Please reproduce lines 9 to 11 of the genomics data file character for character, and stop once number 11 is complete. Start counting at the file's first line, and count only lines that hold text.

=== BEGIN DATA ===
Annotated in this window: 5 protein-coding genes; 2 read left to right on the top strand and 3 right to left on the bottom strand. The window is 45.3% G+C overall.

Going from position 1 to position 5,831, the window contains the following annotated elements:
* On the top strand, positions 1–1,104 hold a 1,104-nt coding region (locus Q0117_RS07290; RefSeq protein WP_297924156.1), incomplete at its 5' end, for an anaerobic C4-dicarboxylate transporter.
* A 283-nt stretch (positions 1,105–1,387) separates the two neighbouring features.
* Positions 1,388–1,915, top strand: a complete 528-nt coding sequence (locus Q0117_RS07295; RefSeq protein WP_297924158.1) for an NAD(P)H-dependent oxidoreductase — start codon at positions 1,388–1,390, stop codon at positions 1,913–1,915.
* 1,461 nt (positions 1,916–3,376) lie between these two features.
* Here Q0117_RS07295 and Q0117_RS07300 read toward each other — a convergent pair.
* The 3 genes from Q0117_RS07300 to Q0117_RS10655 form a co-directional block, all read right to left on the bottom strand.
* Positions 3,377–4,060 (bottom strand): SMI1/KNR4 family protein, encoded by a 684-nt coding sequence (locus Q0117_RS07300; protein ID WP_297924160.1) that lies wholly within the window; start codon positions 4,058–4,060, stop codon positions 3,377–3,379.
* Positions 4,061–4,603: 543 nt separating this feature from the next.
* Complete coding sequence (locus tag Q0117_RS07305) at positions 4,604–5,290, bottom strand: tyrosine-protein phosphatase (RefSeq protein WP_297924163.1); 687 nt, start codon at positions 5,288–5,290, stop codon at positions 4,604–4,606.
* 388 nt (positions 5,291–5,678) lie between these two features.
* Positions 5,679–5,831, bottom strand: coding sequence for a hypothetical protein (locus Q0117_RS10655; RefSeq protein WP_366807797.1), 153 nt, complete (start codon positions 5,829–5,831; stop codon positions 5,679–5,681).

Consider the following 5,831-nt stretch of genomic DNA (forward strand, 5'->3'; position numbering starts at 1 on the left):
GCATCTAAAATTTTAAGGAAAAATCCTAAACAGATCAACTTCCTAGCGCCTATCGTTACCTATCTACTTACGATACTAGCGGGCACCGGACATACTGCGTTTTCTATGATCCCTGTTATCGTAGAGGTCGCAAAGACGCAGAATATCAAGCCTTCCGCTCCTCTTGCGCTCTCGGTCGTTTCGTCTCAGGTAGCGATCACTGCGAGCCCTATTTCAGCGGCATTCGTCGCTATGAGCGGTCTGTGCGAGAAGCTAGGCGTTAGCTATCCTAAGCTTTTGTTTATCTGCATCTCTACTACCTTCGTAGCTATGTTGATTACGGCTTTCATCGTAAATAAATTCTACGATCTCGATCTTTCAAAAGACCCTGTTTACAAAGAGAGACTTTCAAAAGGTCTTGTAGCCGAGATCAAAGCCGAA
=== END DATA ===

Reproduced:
* Positions 3,377–4,060 (bottom strand): SMI1/KNR4 family protein, encoded by a 684-nt coding sequence (locus Q0117_RS07300; protein ID WP_297924160.1) that lies wholly within the window; start codon positions 4,058–4,060, stop codon positions 3,377–3,379.
* Positions 4,061–4,603: 543 nt separating this feature from the next.
* Complete coding sequence (locus tag Q0117_RS07305) at positions 4,604–5,290, bottom strand: tyrosine-protein phosphatase (RefSeq protein WP_297924163.1); 687 nt, start codon at positions 5,288–5,290, stop codon at positions 4,604–4,606.